The dinner table is about love and belonging. I use to see fast food restaurants as a threat to our families and culture but now I realize that they are actually the creation of our culture. Our rugged individualism, independence, demand for instant gratification, and minimum relational attachments find its expression in the drive-thru window. Unlike our predecessors we can now afford to circumvent the dinner table by grabbing a Quarter Pounder and a Happy Meal all in the name of convenience.
But building relationships has never been convenient. A meal begins with the self-denial to set aside the time required to have dinner together as a family. As parents there is not only the surrender of our own wants (and laziness) in order to make dinner with our family possible but also the struggle to teach the value of the meal to our children as they are pulled by the internet, homework, television, video games, music lessons, friends, sporting events, and school events. We make room for whom and what we value and because relationships and family are no longer important to us the dinner table is disappearing from our culture.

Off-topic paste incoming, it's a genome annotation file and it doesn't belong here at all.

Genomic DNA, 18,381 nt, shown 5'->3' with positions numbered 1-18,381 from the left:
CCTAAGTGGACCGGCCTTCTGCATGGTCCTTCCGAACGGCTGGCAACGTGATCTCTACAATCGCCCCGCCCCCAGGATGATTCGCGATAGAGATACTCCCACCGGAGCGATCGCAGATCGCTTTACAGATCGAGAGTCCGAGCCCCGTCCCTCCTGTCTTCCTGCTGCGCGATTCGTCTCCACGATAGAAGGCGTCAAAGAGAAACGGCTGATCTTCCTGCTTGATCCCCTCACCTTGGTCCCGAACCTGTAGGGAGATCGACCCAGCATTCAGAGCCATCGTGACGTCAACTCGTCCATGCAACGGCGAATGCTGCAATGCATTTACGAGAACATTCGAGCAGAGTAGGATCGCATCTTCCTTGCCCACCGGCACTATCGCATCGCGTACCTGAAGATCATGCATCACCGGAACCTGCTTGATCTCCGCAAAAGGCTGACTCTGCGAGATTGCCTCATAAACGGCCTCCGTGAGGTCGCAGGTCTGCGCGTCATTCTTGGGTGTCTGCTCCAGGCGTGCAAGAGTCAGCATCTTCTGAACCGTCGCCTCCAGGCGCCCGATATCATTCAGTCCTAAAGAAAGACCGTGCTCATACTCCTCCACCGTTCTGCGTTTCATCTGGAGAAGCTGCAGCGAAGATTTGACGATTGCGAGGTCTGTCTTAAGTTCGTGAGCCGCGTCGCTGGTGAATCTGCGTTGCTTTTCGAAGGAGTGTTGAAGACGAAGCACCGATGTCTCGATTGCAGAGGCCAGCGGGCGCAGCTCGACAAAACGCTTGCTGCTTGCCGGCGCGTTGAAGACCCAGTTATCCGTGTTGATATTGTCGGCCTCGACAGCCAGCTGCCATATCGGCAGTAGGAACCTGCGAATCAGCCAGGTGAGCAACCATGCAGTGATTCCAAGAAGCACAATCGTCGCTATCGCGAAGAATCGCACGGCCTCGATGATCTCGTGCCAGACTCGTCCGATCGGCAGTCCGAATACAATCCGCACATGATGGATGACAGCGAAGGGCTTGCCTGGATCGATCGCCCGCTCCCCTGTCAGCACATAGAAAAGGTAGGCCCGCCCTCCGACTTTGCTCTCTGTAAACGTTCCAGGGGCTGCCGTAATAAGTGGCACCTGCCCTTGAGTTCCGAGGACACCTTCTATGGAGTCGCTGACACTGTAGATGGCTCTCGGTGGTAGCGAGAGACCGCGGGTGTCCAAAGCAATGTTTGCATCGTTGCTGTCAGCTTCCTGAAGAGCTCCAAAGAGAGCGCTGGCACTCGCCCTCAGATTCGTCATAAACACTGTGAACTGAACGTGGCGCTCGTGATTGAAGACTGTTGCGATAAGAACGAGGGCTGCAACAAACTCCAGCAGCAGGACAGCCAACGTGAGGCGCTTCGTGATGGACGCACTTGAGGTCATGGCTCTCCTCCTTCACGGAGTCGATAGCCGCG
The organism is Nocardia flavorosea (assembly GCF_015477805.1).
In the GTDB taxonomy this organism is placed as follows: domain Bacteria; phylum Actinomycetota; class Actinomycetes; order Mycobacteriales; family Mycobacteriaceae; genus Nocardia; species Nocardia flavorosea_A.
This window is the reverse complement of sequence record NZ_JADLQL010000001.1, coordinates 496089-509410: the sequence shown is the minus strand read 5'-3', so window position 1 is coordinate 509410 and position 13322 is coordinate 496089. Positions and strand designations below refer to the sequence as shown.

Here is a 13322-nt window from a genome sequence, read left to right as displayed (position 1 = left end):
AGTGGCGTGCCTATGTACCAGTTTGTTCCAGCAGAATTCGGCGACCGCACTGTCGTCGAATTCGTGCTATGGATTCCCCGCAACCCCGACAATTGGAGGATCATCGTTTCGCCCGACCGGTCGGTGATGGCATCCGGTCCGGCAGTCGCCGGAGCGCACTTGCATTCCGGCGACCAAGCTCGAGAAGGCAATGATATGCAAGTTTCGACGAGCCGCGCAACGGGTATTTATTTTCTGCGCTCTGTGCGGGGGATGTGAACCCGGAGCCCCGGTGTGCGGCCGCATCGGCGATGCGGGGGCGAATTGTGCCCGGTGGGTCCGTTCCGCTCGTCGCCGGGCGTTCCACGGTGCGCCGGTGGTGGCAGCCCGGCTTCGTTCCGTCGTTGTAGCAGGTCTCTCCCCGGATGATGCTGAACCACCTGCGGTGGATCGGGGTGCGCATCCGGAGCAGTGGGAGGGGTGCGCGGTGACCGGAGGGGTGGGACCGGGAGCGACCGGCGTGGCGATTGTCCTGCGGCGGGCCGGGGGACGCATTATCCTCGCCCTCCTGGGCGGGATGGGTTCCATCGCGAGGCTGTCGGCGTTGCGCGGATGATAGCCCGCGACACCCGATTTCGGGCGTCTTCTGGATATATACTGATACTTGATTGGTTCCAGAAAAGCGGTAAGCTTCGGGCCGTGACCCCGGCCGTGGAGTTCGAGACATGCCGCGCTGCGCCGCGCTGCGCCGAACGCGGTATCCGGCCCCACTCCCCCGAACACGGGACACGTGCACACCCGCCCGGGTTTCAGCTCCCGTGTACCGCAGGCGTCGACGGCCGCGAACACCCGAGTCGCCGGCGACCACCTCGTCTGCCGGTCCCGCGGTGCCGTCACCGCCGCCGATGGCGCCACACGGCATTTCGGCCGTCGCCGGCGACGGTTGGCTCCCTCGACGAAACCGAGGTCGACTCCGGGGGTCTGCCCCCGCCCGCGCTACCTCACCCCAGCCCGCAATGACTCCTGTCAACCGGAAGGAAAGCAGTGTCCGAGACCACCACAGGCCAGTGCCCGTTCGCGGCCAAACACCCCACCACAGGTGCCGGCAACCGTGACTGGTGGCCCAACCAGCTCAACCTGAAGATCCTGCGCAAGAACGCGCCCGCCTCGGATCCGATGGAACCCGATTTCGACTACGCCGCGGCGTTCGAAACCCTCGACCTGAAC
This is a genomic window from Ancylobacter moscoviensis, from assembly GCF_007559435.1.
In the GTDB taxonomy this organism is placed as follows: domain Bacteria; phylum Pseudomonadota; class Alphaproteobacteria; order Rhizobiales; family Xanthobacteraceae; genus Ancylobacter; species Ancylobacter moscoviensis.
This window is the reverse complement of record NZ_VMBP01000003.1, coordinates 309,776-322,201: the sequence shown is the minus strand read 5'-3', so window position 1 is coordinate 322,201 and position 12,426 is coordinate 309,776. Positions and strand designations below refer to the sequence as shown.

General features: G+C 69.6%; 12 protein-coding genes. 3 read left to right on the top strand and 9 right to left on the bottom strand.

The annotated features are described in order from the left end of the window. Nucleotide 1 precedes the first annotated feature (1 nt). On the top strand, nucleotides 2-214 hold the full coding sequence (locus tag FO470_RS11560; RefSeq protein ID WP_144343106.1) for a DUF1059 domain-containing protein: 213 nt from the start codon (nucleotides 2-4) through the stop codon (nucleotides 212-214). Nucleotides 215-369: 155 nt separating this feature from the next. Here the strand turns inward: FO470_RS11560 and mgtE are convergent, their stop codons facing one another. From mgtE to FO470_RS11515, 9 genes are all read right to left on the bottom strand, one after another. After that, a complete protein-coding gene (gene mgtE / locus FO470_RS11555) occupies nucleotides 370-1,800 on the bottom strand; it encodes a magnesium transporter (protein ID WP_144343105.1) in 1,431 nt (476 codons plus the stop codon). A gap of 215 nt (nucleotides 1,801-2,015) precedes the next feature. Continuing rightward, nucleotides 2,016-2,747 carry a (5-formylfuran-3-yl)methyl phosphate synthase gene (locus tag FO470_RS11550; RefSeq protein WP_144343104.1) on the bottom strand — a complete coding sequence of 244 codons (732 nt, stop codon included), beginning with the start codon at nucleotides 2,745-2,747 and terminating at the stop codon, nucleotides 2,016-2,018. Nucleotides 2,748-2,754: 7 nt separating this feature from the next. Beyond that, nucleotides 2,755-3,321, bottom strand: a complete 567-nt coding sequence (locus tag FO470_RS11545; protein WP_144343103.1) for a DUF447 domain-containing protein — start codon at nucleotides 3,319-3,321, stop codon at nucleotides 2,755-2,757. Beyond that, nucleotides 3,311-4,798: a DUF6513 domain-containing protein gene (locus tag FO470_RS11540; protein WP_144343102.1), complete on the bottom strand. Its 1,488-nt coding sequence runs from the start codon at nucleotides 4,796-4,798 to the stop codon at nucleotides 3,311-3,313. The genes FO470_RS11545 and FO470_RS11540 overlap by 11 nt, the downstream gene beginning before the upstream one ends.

The love of the dinner table is activated by the sacrifice of purchasing or growing the food, preparing the food, setting the table, and the clean up afterwards. It is hard work but meals provide for us the opportunity to lay our lives down for one another that results in having the meaningful relationships for which we long and for which we were made.